Have you ever restored any of the "line throwers" ? I've got one now that I've restored and have the correct gauge wire to go ahead and re-enforce. I know there are folks that say that these were mainly enfields that were wrapped becuase they started out as sub-standard rifles that may no be able to take the preasures of launching grenades or throwing lines between Navy ships .. But there are ohers ( including myself ) that believe there is nothing wrong wih these rifles at all...

    What say you ?
     
  16. agoetz2005

    agoetz2005 New Member

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    The explanation that I heard was that they were wire wrapped to handle the increased stress from firing grenades or lines.

    I had not heard that they were sub par rifles, only that they were reinforced for safety.


    My favorite SMLE is my Dad's. I found it for him, but it is a Savage Made Enfield. Matching numbers on Bolt, Receiver, Bayonet, and Magazine, etc. Block "S";s out the wazoo. Really a good shooter.
     
  17. RCHanlin

    RCHanlin New Member

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    I prefer to think that the rifles were wrapped to take the added stress of firing the grenades as well... They launch a tennis ball pretty well also :)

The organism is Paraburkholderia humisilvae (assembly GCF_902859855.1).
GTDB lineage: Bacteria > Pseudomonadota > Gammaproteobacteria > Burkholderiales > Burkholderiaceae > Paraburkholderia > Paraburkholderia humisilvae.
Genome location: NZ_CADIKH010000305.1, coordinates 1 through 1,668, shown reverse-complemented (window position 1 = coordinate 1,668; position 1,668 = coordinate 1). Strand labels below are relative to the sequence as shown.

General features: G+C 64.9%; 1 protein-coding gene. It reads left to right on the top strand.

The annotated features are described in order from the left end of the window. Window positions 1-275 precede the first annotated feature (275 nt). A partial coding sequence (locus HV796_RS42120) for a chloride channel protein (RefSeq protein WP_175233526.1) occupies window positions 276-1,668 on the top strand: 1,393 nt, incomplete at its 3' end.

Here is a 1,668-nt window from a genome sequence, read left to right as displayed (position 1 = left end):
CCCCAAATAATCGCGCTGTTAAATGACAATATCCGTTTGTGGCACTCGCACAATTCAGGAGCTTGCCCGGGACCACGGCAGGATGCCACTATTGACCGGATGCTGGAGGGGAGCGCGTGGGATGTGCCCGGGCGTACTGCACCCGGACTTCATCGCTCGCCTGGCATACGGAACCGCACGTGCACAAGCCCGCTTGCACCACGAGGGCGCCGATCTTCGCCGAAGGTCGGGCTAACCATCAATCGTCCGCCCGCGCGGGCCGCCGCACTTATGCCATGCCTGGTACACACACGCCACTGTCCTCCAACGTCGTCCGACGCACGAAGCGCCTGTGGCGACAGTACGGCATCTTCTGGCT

I'd also like to add a Savage to my collection.. And as far as I'm concerned, they are ALL good shooters..

    Cheers:)
     
  18. c3shooter

    c3shooter Administrator Staff Member

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    Have heard the "defective rifle" story- these were used to shoot ball ammo as well as launch grenades- and launching genades puts a LOT of stress on a rifle. AFAIK, the wire wrap was to reinforce parts of the STOCK that were prone to crack under the increaed stress.
     
  19. RCHanlin

    RCHanlin New Member

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    That is how I remeber it also .. Thanks
     
  20. DrGonzo11

    DrGonzo11 New Member

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    From what Ive been told it was to keep the hand guard from popping off, as there isn't much holding it on, and it gave the person firing the grenade a little more traction to keep the rifle in hand after launching a grenade.